The handling of the Indians here was one of the first fruits of President Grant’s Peace Policy, by which the agencies were assigned to the several missionary societies, which were to nominate their respective agents. This was one of those which were assigned to the American Missionary Association. In 1871 the Association nominated to this Agency Edwin Eells, Esq., the eldest son of Rev. Gushing Eells, D.D., who was one of the mission band that crossed the Rocky Mountains in 1838, under commission of the American Board, to be associated with Dr. Marcus Whitman’s series of Indian Missions. Here is an illustration of the wisdom of that policy, which has secured a highly successful management in all the secular, educational and religious affairs of the Agency, and one that has been continued on through the changes of governmental administration, and also one that has resulted in repeated promotions, until now Agent Eells has charge of five of the seven distinct Reservations in the State of Washington. His present headquarters are at the Puyallup Agency, near Tacoma, where he has just completed an eight thousand dollar building to displace an old one, for the Government Boarding School. In all these five reservations, lands have been secured in severalty to the Indians, and largely through his persistent devotion to their welfare. For two or three years his father had care of the S’kokomish Mission under the American Missionary Association, and in 1874, his brother, Rev. Myron Eells, was appointed to the same work, in which he still abides. Besides the preaching, the care of the Sunday-school and the prayer meetings and the pastoral work, in which he gets around among his people as often as once in a month, he has also the charge of the Indian Church among the Clallams, near New Dunginess, the brethren of that station, in the pastor’s absence, maintaining stated worship. The people at S’kokomish have gotten beyond Government payments; they live on their own allotted lands, in cabins or frame houses, wearing citizens’ dress, and doing business as white men do it. One of Pastor Eells’s first Sundays at the mission was noted for the celebration of Christian marriage on the part of seven or eight couples who had been living together under their heathen way of taking up. So they have been shuffling off their polygamy. While we were there, a man of middle life came to the pastor’s house with his first wife, to be married to her after the Christian form, having made a satisfactory pecuniary arrangement with the second, who was a sister of the first. In this case there were no children to complicate settlement. After I had addressed the church upon their duty of doing more for the support of their pastor, even as I had betimes had to do before in white home missionary churches, the several responses were as decorous and assuring as could be desired.

As another advantage of this Grant plan, the Government School and the Mission are found to be in entire harmony, the principal, Mr. Foster, and his assistants and the industrial teacher all being Christians and caring for the moral advancement of their pupils. Nor does the missionary administration come in any way to overlie the governmental. From the herd of cows kept for the service of the boarding school, neither is one set aside for the pastor’s family, nor is he allowed to buy their milk. He gets his supply from outside. Nor does the preacher use from Uncle Sam’s wood pile. He buys from the Indians.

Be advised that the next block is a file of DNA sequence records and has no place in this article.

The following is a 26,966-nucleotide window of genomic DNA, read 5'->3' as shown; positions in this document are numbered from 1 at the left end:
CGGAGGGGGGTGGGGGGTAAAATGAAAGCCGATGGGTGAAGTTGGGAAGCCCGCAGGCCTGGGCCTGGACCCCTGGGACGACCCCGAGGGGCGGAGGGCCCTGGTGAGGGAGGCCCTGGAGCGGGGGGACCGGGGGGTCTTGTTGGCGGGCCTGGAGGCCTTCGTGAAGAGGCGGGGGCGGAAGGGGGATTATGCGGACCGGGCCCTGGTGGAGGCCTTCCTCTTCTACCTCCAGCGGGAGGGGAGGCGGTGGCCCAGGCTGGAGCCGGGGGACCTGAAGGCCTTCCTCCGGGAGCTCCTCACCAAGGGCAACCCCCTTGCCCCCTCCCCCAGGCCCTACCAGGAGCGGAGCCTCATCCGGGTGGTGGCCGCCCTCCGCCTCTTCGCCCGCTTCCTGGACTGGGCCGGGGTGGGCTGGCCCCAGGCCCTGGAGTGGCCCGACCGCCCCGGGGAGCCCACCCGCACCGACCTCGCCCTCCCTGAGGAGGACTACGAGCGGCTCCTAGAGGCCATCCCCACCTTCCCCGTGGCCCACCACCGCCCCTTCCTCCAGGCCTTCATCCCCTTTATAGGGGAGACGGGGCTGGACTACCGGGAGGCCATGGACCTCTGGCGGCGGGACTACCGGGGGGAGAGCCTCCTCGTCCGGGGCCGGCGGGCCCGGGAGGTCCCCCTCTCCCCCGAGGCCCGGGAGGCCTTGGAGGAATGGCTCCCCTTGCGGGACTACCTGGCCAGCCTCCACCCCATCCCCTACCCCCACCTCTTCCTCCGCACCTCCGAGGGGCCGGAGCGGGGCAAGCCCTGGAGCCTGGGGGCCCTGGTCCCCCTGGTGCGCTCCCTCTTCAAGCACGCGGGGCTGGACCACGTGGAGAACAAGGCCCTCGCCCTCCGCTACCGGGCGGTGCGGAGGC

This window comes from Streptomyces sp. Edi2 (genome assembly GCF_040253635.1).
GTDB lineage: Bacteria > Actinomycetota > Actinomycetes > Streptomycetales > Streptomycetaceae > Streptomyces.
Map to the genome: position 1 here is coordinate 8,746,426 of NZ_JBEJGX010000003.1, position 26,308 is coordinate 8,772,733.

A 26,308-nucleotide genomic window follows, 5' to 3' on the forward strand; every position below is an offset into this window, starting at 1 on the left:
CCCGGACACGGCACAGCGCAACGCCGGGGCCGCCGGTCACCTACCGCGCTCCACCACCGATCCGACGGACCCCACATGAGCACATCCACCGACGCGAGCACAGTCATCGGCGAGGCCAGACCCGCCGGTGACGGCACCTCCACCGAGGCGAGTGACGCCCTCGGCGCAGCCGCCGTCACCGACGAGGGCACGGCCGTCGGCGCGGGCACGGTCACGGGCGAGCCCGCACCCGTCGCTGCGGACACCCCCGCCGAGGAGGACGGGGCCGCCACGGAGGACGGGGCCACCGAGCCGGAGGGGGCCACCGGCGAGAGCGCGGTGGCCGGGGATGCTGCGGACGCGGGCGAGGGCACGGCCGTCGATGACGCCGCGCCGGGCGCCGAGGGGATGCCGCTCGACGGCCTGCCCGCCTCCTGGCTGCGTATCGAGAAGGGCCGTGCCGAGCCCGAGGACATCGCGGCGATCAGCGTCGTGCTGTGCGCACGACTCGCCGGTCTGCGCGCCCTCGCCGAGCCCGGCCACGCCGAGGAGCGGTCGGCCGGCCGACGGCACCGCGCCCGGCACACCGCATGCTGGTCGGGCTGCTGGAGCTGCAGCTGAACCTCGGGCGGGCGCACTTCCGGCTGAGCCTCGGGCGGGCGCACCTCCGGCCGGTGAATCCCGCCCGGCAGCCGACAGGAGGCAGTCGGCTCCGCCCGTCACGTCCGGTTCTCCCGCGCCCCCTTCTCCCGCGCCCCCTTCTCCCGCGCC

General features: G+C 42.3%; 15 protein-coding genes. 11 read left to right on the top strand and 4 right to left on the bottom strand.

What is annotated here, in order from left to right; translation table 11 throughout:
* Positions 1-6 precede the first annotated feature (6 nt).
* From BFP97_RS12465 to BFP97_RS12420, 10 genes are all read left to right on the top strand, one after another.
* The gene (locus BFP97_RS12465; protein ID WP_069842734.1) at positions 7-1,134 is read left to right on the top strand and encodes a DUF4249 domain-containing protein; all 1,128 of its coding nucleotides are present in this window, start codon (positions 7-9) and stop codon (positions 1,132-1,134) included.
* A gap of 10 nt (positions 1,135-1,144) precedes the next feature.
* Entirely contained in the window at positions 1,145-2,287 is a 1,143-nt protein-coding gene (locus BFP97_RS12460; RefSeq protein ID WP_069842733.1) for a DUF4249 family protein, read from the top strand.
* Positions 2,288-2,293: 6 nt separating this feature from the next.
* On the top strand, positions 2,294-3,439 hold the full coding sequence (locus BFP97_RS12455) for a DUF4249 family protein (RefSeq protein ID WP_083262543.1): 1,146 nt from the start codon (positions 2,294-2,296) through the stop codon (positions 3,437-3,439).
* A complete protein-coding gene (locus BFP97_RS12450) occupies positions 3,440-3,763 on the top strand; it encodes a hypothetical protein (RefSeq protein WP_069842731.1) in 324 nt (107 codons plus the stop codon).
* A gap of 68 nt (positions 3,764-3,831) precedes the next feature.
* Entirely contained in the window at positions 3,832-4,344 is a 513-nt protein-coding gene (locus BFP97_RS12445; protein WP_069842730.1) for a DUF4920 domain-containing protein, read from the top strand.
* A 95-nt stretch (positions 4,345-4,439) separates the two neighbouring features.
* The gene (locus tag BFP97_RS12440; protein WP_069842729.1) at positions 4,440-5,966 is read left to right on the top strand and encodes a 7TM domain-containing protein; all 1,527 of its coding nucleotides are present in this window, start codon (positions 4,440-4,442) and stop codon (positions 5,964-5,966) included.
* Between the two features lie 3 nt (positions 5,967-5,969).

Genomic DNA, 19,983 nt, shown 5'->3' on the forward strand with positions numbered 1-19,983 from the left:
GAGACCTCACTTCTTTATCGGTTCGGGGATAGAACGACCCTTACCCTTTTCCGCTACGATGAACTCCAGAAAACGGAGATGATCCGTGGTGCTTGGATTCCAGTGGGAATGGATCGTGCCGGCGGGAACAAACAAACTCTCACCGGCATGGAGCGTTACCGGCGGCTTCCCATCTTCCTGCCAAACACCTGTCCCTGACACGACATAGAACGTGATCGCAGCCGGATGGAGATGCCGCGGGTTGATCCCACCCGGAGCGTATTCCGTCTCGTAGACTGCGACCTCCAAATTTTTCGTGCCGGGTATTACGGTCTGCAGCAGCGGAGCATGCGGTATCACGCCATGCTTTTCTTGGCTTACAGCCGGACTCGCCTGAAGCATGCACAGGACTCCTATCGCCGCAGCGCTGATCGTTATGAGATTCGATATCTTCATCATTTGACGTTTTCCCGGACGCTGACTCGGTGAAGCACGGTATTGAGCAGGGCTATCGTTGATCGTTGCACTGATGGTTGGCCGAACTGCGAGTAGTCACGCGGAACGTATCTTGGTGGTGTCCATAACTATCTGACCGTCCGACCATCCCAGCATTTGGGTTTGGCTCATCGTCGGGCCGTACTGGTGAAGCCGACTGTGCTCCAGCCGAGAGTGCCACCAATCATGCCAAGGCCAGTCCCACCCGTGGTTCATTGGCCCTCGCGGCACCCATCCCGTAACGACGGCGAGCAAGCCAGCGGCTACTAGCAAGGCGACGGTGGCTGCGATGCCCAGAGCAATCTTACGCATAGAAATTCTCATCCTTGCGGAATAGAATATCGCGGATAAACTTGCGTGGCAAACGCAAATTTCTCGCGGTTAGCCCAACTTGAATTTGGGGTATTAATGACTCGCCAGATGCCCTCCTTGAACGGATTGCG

Some may wonder how a man in such a field can keep from drying up. Come with me into this missionary study. The first thing that strikes you is a growth of English ivy, from its root in the earth outside creeping through a crack in the siding and climbing up one corner and then around the upper corners of the four sides of the room. That evergreen wreath is a symbol of the fresh intellectual life in that study, which has all the air and fix of a workshop. On the shelves, besides the ordinary outfit, there is an extensive geological collection, which in its classification and nomenclature shows scientific investigation. Then there is a fine cabinet of Indian relics and curios, appropriate to the calling of the incumbent: and there is a supply of Indian literature, historic and scientific, out of which this student is transmuting the essential elements of the Indian problem of the Pacific Northwest. And so it is a small library of his own that has thus been elaborated. The first is a “History of Indian Missions on the Pacific Coast,” published by the American Sunday-school Union; and the second is “Ten Years at S’kokomish,”—1874-1884 —published by our own Congregational Sunday-school and Publishing Society. These books would make an enrichment of any Sunday-school library, giving the very essence of romance and of heroism along with Christian instruction. The others are monographs, among them the following:

“Marcus Whitman, M.D.: Proofs of his Work in Saving Oregon to the United States, and in promoting the immigration of 1843;” “Justice to the Indian;” “Indian Traditions as to Religion;” “Hand of God in the History of the Pacific Coast;” “Papers on the Anthropology of the Indians of Washington,” as published in the Smithsonian Report of 1886-7. Another such monograph he now has ready for the press—”God’s Hand in the Missions to the Indians beyond the Rocky Mountains,” a paper read at the recent fiftieth anniversary of the organizing of Dr. Whitman’s church. And beyond all this literary work is the occasional supply of destitute white congregations round about, and service as a Trustee of the Pacific University in Oregon, and of the Whitman College, at Walla Walla, Washington. Surely in literary work, to the names of Jonathan Edwards among his Stockbridge Indians, and John Eliot among his Naticks, and S.R. Riggs among the Dakotas, and not a few others, maybe added this of Myron Eells among the S’kokomish.

Various. The American Missionary, Vol. 43, No. 8, August, 1889.